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Jun 06

Investment Philosophy … a short primer

Everything I do in my day job is in one way or another a function of the investment committee. My roles vary from governance oversight as Chair, keeping consultants and portfolio managers on their toes as an investment specialist independent member, or perhaps I am the consultant who provides advice on portfolio design including asset allocation and investment selection. For each of these roles, my job is definitely easiest when the Investment Philosophy is well-defined.

Believe it nor not, each of the investment committees I work with have different investment philosophies, but not only that, some of these investment philosophies … well … aren’t really philosophies at all. I’d say they’re closer to secondary objectives … except without the measurement that makes a good objective. What a poor Investment Philosophy often results in are investment portfolios at increased risk of losing their way … because they don’t really stand for anything or anything that is well defined. Now over the short term, that may be ok as a portfolio may still produce strong performance, but if they don’t perform … well … there is likely some explaining to do, and I would prefer to rely on an evidence supported, well-defined investment philosophy, that the investor is in agreement with.

What is an Investment Philosophy?

In short, it is a set of investment beliefs about what type of investing works … and by “works”, I mean is likely meet stated objectives, whether those objectives are to outperform a particular market by z% or achieve x% pa over a minimum of Y years. According to Drew & Walk (2019), the investment beliefs are the “guiding principles for investing”.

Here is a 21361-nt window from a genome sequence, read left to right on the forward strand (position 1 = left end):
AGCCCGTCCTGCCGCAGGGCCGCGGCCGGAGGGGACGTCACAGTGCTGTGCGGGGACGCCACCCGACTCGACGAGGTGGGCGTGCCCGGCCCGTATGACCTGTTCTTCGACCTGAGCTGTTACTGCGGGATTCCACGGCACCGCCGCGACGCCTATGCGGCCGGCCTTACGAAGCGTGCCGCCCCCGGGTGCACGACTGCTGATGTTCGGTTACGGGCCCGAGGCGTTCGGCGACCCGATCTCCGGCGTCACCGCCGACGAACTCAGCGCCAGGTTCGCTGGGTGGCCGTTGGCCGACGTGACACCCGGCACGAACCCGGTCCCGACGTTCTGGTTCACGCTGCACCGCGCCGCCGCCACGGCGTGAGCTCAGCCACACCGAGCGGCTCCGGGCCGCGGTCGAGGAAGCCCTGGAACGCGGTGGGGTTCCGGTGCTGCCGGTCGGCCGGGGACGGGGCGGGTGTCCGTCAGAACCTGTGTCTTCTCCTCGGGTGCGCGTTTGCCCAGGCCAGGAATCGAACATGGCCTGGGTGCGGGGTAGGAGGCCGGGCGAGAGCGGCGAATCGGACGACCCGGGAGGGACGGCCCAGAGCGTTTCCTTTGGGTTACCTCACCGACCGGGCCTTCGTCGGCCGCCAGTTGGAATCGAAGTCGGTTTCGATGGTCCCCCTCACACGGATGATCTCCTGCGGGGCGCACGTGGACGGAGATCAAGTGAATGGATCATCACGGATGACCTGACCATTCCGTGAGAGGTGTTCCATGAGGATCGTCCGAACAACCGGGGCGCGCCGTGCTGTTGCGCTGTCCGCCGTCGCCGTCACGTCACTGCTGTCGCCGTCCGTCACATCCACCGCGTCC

Famous investment philosophies include “Value Investing” of Warren Buffet and Jeremy Grantham; “Index Investing” of John Bogle’s Vanguard, et al. The evidence supporting “Value investing” may include the numerous academic studies that show buying cheap stocks tend to outperform the market over long periods of time. Evidence behind “Index Investing” requires belief that markets are efficient or perhaps the frequently published surveys showing most investment strategies underperform their respective market after adjusting for the market risk and fees.

These examples are quite simple, but they do follow some fundamental steps as defined by Aswath Damodaran:

  1. There is a belief about how human’s learn
  2. There is a belief about how markets behave, and
  3. You devise strategies that reflect these beliefs

So if we return to Value investing, the market belief that cheap stocks outperform expensive ones (say on a PE Ratio basis), may be due to human error in overpaying for growth. So the strategy a Value investor employs to capture that is to buy low PE Ratio securities and avoid, underweight, or short expensive high PE Ratio securities. If the implemented strategy is anything but that … well, the strategy has some alignment issues which should raise a red flag.